Concurrent remote entanglement is an essential primitive in quantum information science. It consists of entangling on demand two arbitrary, distant quantum systems which never directly interact.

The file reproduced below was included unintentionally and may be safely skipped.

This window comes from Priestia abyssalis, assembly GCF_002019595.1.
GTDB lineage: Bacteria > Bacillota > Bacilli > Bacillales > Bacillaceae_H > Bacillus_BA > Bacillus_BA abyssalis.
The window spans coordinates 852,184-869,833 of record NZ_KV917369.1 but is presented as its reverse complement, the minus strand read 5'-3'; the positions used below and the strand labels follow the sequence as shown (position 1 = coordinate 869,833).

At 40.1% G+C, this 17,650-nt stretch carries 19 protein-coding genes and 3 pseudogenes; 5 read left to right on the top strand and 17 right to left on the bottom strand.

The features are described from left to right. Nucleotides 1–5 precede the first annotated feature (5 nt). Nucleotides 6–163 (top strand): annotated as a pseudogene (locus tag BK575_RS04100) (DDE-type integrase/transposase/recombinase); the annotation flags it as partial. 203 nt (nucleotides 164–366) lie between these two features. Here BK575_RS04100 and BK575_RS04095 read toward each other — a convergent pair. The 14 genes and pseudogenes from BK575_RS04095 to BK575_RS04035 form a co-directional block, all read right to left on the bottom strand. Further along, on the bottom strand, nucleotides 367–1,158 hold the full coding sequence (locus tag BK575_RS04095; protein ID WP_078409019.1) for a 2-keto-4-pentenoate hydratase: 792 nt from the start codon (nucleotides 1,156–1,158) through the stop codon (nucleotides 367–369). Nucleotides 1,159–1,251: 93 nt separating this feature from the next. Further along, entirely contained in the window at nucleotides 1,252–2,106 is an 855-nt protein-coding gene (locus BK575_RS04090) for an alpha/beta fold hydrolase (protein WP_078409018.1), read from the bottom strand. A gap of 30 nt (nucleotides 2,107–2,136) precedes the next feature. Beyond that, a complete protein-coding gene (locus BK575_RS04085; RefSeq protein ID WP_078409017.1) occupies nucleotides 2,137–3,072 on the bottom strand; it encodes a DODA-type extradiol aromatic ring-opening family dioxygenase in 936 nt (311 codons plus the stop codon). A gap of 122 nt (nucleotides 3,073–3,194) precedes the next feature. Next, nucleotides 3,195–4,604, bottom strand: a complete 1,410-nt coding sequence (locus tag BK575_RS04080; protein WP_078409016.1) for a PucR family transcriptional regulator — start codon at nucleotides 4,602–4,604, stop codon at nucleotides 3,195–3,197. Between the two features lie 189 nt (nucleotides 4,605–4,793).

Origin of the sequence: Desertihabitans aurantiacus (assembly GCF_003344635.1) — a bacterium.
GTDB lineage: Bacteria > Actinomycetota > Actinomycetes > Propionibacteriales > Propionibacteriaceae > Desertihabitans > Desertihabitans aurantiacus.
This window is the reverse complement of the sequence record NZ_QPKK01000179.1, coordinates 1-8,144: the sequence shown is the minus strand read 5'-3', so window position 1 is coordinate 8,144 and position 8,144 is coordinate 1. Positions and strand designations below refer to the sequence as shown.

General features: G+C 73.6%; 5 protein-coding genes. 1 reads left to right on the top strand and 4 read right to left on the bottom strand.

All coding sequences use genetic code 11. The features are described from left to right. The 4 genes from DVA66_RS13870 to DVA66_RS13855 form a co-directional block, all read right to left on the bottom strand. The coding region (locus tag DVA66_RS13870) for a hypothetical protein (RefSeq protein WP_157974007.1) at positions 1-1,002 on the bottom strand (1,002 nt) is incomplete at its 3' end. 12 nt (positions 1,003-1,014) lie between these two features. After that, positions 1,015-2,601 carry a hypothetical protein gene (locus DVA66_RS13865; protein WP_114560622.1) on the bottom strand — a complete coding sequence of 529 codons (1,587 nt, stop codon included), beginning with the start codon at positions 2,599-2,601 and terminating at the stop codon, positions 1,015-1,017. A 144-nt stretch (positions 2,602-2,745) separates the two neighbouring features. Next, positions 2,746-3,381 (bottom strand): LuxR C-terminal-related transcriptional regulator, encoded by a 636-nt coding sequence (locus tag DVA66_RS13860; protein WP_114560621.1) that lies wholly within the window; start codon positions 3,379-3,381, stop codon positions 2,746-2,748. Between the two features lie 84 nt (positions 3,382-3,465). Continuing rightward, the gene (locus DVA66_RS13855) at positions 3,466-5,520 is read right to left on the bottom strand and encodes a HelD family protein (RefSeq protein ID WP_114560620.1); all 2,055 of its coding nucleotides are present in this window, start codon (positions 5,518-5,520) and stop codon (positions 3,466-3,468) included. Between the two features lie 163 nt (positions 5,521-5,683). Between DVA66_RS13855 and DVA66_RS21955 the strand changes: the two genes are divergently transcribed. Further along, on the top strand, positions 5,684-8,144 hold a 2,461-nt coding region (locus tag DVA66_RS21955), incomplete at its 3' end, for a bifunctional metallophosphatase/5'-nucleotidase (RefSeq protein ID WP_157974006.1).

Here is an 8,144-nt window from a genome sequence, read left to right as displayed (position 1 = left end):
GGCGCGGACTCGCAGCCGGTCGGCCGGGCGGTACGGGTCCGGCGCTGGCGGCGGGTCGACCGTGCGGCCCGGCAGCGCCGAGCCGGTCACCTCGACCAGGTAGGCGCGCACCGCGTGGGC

In quantum optics, concurrent remote entanglement experiments have recently provided loophole-free tests of quantum non-locality and form the basis for the modular architecture of quantum computing. In these experiments, the Alice and Bob qubits are each first entangled with their respective traveling photons. Subsequently, the two photon paths interfere on a beam-splitter, which acts as a which-path eraser, and are then directed to single-photon detectors. A key feature of this remote entanglement protocol is its robustness to photon losses, unlike schemes that rely on continuous variable states. This robustness arises from heralding the entanglement on the detection of events which can be selected for their unambiguity and are uniquely linked to the production of a pure entangled state. Here we demonstrate this protocol in the domain of superconducting quantum circuits where the natural carriers of information between modules are traveling microwave photons. Our demonstration exploits, in a single experiment, a set of tools that had been previously the exclusive privilege of quantum optics experiments, namely microwave single-photon sources and detectors together with the spatial and temporal control of these photons to make them indistinguishable. With these tools, we have realized the which-path erasure of microwave photons and thus the generation of loss-tolerant entanglement between distant superconducting qubits by concurrent measurements. The protocol speed and prospects for improving fidelity make this a very promising implementation for the distribution of quantum information with microwave flying photons. Our experiment opens for superconducting qubits the new prospect of modular quantum information.